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Endurance Midinette Dissake Koumassol

Dissake Endurance Midinette Dissake Koumassol

Short Bio

She holds a PhD degree in Applied Linguistics. From 2014 to 2016, she worked on the domain of ‘Language and People with different abilities’ (Hearing Impaired Education). In 2017, in the frame of her PhD dissertation, she investigated the legal language-related problems of Cameroon courtrooms (courtroom Discourse Analysis). In 2020 she was the Principal Investigator of a Language Documentation Project, Documenting communicative practices of customary court proceedings: The case of Tunen native-speakers of the Ndikbiakat Canton, funded by the Endangered Language Documentation Programme (ELDP). In 2018, in preparation for her documentation project, she received a language documentation training in Rabat, Morocco. Dr DISSAKE Endurence main domains of interest are Forensic Linguistics, Discourse Analysis, Multilingualism, Language Policy and Planning, and Language Documentation. She participated in various national and international conferences, among which: The First National Symposium on Cameroonian Languages; The 9th and 10th World Congress of African Linguistics; The Ninth Pan-Commonwealth Forum; The Inclusion, Mobility, and Multilingual Education Conference, etc. 

Selected Publications

Journal Articles

  • Atindogbé, Gratien G. & Dissake, K. M. Endurence. (2019). Forensic Linguistics as a tool for the development of Cameroon national languages. African Study Monographs. 40(1): 23- 44. https://doi.org/10.14989/243208
  • Dissake, K. M. Endurence & Atindogbé Gratien G. (2019). Deaf education and Language-Based Curriculum: The case of the Buea School for the Deaf. OAsis, COL’s Open Access Repository. URI: http://hdl.handle.net/11599/3431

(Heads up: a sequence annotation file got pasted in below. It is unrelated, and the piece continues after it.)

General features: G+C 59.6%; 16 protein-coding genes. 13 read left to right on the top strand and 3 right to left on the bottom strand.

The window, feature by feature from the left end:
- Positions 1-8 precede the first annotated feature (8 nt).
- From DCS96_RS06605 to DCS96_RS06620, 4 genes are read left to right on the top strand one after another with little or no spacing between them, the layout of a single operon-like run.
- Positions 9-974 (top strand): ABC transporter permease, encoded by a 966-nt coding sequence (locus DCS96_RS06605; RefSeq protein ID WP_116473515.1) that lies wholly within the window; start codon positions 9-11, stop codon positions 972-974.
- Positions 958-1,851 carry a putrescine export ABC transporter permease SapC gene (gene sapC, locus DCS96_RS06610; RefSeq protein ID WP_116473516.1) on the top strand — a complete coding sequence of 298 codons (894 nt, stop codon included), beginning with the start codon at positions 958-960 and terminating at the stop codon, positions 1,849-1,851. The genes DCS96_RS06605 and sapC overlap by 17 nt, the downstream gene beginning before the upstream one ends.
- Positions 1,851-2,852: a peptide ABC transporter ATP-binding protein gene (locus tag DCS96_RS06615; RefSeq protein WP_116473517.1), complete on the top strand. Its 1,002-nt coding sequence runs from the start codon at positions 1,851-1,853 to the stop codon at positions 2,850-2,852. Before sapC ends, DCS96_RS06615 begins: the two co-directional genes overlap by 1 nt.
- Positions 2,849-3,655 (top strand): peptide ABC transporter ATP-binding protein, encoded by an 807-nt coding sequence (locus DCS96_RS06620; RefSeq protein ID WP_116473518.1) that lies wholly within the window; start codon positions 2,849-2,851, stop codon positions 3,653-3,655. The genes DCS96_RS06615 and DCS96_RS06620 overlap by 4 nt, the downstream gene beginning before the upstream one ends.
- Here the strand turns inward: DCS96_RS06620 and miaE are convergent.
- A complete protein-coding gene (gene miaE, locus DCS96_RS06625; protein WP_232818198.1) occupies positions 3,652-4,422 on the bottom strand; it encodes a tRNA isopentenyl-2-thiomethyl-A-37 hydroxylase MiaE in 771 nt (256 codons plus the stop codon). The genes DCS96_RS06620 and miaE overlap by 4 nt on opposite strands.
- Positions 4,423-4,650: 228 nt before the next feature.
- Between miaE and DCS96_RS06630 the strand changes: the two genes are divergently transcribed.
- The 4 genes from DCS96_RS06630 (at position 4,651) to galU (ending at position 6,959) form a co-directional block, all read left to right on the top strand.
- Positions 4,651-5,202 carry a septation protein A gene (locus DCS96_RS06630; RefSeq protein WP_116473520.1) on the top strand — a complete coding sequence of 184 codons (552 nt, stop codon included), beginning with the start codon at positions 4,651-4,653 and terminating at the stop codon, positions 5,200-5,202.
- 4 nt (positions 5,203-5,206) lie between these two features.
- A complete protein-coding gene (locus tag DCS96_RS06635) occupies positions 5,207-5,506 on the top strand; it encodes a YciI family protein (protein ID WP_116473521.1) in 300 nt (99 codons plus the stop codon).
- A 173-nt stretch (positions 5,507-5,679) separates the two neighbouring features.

• Atindogbé, Gratien G. & Dissake, K. M. Endurence. (2019). Being multilingual in a bilingual environment: Implications for quality education. OAsis, COL’s Open Access Repository. URI: http://hdl.handle.net/11599/3357

Book Chapters

  • Dissake, K. M. Endurence & Atindogbé, Gratien G. (2020). Multilingualism and Cameroon courtrooms: Assessing convict’s language proficiency. In J. Good & P. P. Di Carlo (eds), African Multilingualisms (pp. 157-170). Washington DC: Lexington Books


  • Dissake, K. M. Endurence. (2021). Language and legal proceedings: Analysing courtroom discourse in Cameroon. New York: Palgrave Macmillan.


Project Description

The research project “Safeguarding African customary law: The case of the customary judicial system of the Banen community” investigate the background history of African customary law and define the linguistics and non-linguistic measures used to safeguard the legal traditions of the Banen community of Cameroon after the introduction of the colonial legal system. Thus, the project contributes to the research section "Knowledges", as the customary judicial systems of the Banen community is an example of constantly transformed and relational knowledge. During the post-colonial period, several African governments have imposed the legal systems of their colonizers on their peoples. Some African legal systems could not survive this pressure, and they collapsed. Fortunately, others have found a parade, among those we count the Banen community. The Banen people are found in the Centre and Littoral Regions of Cameroon. This community acclimate its judicial system to the epistemology of their ancient colonial masters, Britain and France. In the Banen community, customary judicial proceedings are a mode of doing ethics and method of maintaining peace and justice among community members. In this way, the topic also contributes to section “Moralities”, the processes of communicating, negotiating and practising moralities are discussed.  The concepts of Reflexivity, Relationality, and Multiplicity are central to the investigation for reasons of the agents involved: law and language.

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